Dr Michelle Fernando
Dr Michelle Fernando is an Arthritis Research UK clinical research fellow at Imperial College London.
What does your work involve?
My research involves finding genes that cause lupus. The cause of lupus isn't known, but we do know that genes play a significant role in predisposition to this disease. Therefore, studying the genetic material or DNA (which contains our genes) of people who have lupus is essential in discovering and understanding what causes the condition. By studying lupus DNA, I (along with other researchers in this field) also hope to identify genes that could be the target for future treatments in lupus and other autoimmune diseases.
I undertook my 3-year PhD in Professor Tim Vyse’s laboratory at the Hammersmith Hospital campus of Imperial College London. Professor Vyse has the largest collection of lupus DNA samples in the United Kingdom and collaborates with other lupus researchers in the UK, Europe, America and Canada.
I'm particularly interested in a group of genes on chromosome 6, many of which are involved in the regulation of the immune system. Studies have shown strong association with lupus and this region on chromosome 6, which is called the major histocompatibility complex (MHC). We know that this region contains the genes with the strongest effect on lupus susceptibility. However, the identity of the actual gene(s) within the MHC that cause lupus has remained elusive. With new advances in technology, I hope to make real headway in the hunt for these disease-causing genes.
How long has Arthritis Research UK been funding you?
Arthritis Research UK funded my PhD in the form of a clinical research fellowship from 2004 to 2007. I'm currently finishing my training as a rheumatologist at a busy district general hospital in London while trying to publish my research findings to date and finalising my PhD thesis. I was recently successful in obtaining a clinician scientist fellowship from Arthritis Research UK, which will begin in June in Professor Vyse’s lab. This funding will enable me to continue research in the field of lupus genetics.
What’s the most important thing you've found out in the past 12 months? Why?
The most important thing that we've discovered in the last 12 months is that there are at least two separate groups of genes within the MHC that are involved in lupus in UK families. This is the first time that this has been shown and is an important step in identifying what the actual genes are. One group of genes affects the way the body’s immune system may target its own tissues. We're currently studying how the second set of genes predisposes to lupus.
What do you hope or expect to achieve as a result of your Arthritis Research UK funding?
I hope to contribute to the understanding of the disease process that underlies predisposition to lupus and other autoimmune diseases. By doing so, I hope to identify markers/molecules that will be helpful in assessing the severity of disease in lupus sufferers and therefore be of help in guiding patients’ treatment more successfully than is presently available. I also hope to identify molecules involved in lupus that could act as targets for better drug treatment in the future.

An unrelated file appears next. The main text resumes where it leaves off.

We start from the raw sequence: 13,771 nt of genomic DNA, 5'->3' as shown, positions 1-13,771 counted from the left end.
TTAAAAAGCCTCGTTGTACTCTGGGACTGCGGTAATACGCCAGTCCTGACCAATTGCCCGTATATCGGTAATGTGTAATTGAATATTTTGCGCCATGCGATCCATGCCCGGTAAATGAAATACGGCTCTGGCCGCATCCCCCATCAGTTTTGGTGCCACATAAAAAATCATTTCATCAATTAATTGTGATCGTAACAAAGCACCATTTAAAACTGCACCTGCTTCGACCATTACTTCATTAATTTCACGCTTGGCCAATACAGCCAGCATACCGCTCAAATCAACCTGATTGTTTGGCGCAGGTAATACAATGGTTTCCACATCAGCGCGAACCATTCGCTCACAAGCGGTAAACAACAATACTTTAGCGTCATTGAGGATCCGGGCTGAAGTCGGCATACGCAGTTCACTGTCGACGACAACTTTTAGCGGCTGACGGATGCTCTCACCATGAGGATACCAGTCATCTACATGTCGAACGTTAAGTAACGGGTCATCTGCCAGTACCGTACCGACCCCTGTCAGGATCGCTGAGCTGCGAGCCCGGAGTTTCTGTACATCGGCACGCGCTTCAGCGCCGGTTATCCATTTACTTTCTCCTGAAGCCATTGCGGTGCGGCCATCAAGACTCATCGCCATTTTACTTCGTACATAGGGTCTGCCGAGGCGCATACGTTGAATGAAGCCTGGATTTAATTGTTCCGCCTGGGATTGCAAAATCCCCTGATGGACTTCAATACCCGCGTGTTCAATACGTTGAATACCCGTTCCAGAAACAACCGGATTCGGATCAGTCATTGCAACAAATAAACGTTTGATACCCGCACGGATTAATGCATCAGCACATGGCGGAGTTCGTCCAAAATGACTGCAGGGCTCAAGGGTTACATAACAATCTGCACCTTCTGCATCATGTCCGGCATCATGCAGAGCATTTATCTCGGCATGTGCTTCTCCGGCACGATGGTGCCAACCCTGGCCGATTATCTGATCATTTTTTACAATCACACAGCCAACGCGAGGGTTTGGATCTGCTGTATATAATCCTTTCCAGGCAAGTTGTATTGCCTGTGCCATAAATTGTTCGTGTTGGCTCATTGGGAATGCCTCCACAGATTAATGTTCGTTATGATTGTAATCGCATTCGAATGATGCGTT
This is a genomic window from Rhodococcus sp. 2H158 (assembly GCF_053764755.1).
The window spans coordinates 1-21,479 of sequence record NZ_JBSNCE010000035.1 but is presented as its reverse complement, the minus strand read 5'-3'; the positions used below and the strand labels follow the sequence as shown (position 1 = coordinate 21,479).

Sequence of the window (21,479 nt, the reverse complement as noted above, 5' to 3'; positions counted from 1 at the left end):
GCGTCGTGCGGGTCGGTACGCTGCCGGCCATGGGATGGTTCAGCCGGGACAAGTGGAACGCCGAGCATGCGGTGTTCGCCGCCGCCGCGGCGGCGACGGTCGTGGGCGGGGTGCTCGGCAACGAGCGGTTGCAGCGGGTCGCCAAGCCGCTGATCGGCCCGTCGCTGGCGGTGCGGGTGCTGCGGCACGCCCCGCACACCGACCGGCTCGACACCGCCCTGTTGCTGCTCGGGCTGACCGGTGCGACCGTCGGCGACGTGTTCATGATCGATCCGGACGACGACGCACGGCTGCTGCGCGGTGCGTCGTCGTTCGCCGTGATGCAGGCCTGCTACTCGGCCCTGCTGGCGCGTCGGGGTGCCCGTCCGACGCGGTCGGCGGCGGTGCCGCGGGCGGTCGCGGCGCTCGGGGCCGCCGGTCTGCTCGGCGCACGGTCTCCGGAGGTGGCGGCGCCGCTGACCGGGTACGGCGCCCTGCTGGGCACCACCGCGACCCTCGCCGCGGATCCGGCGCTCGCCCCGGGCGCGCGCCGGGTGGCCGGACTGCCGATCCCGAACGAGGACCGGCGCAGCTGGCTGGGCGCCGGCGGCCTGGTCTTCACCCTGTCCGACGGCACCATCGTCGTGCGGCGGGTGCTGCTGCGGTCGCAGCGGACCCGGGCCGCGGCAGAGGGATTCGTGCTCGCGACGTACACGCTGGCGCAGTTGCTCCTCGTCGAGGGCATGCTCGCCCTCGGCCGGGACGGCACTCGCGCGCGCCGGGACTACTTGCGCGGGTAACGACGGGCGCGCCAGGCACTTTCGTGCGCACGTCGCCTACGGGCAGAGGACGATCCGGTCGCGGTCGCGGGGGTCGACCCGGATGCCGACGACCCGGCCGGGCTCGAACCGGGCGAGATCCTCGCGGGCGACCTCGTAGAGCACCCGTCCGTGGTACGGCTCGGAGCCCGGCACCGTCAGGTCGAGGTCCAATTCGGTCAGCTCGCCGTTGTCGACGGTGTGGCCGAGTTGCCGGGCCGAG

What do you do in a typical day?
Every day is extremely variable, unpredictable and busy – which is just as well as I get bored easily. Any given day involves a combination of looking after patients with rheumatological and general medical problems in outpatient clinics as well as on the wards. I could also be on call in A+E (I won’t miss that when my 6 months is completed), teaching medical students and junior doctors, attending teaching sessions myself and finalising manuscripts and my thesis and participating in conference calls with collaborators in America and Canada as part of my ongoing research.
What's your greatest research achievement?
As my research career is in its infancy, my greatest research achievement is yet to come. In my PhD work, the most important finding was disentangling the complex genetics of the MHC and lupus and showing that at least two separate genes are involved in the development of lupus from the MHC region.
Why did you choose to do this work?
The fact that lupus can affect any organ in the body and that each patient will have a different constellation of problems caught my attention and interest when I was a medical student.
Do you ever think about how your work can help people with arthritis?
Looking after patients with lupus is challenging and rewarding, and, with recent advances in technology coupled with the pooling of patient samples through collaborations with scientists all over the world, I feel that we're now in a position to make great advances in identifying the different genes, molecules and pathways that contribute to lupus susceptibility. By doing so, this research should be able to help people with lupus and also people with other types of arthritis as we do know that some gene variants are common to different forms of arthritis.
What would you do if you weren’t a clinician/scientist?
I'd be a translator for the United Nations.
I’ll let you know in June when I have some spare time!
This article first appeared in Arthritis Today Winter 2008, issue 139.